Our Track Record
Intellectual Property Litigation
We regularly represent clients in trademark, copyright, patent, and trade secret litigation matters in federal courts across the country. A sample of these cases include:
Gray Television Group, Inc. v Found Footage Festival, LLC et al, 17-cv-02232, Eastern District of New York. We represented the Found Footage Festival, touring comedy event showcasing the collection of unintentionally funny video clips. The event’s founders, a comedy duo, were accused of copyright infringement and fraud after appearing on a local morning news as “Chop and Steele,” a clearly fake strongman group, and using clips of that appearance in a compilation video. The case was settled on favorable settlement terms. A summary of the lawsuit is provided by our clients here and was featured on Vice News here.
State of Michigan v M22, LLC, 16-cv-01084, Western District of Michigan. We represented M22 against the State of Michigan’s attempt to cancel certain trademark registrations. The Court found the State of Michigan lacked any concrete injury and dismissed the case in our client’s favor based on a lack of standing.
Rosta AG v Lovejoy, Inc., 16-cv-000199, Western District of Michigan. We represent Rosta AG, a Swiss-based manufacturer of rubber suspension elements in a trademark and trade dress dispute. The defendant, a former licensee, filed counterclaims based on the parties’ previous contractual relationship. However, Rosta argued the contract required litigation to be conducted pursuant to Swiss law and in Switzerland. The Court agreed and dismissed the counterclaims.
Rohn v Viacom et al, 14-cv-00083, Western District of Michigan. We represented an ecommerce business owner accused of trademark infringement. The Court found our client was not making a “trademark use” of the relevant marks merely based on the resale of items and dismissed the claims against our client.
We are proud to protect and enforce the First Amendment. Often times, that means protecting someone’s freedom to engage in speech that we may not necessarily agree with. However, from Tinker’s Jacket to Bong Hits for Jesus, First Amendment issues explore the limits of one of our country’s founding principles. And to protect everyone’s right to free speech, minority voices must be protected.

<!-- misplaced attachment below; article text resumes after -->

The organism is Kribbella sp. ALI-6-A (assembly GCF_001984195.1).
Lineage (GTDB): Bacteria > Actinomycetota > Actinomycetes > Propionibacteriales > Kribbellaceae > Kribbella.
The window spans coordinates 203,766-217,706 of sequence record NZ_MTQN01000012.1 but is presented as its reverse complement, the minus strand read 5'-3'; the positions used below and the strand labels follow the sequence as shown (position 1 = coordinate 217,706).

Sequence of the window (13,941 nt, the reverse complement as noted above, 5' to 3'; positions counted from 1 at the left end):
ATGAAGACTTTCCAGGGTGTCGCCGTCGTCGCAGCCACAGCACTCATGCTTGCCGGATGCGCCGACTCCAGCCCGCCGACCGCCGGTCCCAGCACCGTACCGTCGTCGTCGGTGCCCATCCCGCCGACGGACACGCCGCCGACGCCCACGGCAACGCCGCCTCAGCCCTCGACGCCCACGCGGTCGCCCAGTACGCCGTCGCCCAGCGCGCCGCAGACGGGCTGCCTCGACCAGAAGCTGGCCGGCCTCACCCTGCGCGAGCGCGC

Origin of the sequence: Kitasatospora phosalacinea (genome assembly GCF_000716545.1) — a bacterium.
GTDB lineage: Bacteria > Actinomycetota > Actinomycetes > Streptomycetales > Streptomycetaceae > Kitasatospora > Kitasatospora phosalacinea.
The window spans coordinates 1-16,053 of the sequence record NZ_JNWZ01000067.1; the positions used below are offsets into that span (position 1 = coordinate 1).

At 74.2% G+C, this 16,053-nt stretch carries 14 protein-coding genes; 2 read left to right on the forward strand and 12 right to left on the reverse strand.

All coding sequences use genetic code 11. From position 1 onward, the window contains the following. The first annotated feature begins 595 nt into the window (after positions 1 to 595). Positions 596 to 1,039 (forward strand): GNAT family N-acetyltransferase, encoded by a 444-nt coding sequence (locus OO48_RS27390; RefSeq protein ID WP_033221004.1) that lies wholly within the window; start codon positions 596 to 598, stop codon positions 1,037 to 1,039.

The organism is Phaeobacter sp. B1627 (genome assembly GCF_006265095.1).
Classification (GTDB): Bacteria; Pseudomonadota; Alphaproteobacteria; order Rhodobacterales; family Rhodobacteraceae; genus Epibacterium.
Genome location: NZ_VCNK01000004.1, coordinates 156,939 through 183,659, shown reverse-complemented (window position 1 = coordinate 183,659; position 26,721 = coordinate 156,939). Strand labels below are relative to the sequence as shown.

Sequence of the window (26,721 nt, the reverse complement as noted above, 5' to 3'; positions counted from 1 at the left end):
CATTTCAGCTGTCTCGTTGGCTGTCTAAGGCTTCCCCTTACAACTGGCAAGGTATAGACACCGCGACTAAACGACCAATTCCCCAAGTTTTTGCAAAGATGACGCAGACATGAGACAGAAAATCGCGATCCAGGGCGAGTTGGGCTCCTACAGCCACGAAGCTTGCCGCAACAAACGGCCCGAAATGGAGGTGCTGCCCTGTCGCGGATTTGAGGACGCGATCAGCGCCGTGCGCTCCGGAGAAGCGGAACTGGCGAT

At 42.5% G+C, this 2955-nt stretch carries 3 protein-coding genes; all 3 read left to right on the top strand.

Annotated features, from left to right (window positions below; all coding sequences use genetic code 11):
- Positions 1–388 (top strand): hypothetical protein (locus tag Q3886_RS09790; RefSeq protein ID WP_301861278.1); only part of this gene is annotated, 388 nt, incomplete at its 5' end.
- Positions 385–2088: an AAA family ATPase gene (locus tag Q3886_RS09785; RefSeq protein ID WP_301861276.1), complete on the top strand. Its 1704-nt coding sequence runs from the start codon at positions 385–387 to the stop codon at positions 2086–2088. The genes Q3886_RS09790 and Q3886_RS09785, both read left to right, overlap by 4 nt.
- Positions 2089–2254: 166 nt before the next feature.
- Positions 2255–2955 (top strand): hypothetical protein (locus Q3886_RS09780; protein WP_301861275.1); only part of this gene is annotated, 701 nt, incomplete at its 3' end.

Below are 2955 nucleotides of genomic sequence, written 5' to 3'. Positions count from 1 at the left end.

We serve as local counsel to the Fully Informed Jury Association (FIJA) and the Cato Institute in People v Keith Wood. Mr. Wood was arrested and convicted of improperly influencing a jury by handing out FIJA brochures regarding juror rights. Mr. Wood’s case is currently pending on appeal before the Michigan Court of Appeals. More information about the case can be found on the FIJA’s website here.
We serve as local counsel to Speech First in connection with the group’s lawsuit challenging the constitutionality of the University of Michigan’s rules and regulations that prohibit “harassment,” but so broadly define the term to impressible include protected speech. Speech First is challenging the regulations as violate of the First Amendment and being unconstitutionally vague. The case remains pending.
Through our unique understanding of domain name issues and federal court litigation, we have recovered approximately $4 million dollars worth of stolen domain names though federal court litigation throughout the United States. We have also recovered or protected numerous domain names through the Uniform Domain Name Dispute Resolution Policy.
We have assisted several clients that have suffered an invasion of their privacy by some of the largest corporations in the world, ranging from stolen cell phone photos to improper videotaping of employees.
The firm has represented several men and women injured by former partners improperly sharing private photos and videos of them online. Our work has included assisting in the removal of the content from online, negotiating settlement agreements, and initiating litigation to protect our client’s rights.
In Kemp v Green Beach Hayes Memorial Hospital, No. 315441, we obtained a published Michigan Court of Appeals decision finding that medical marijuana patents/employees fired for testing positive for marijuana were not disqualified for unemployment benefits under state law.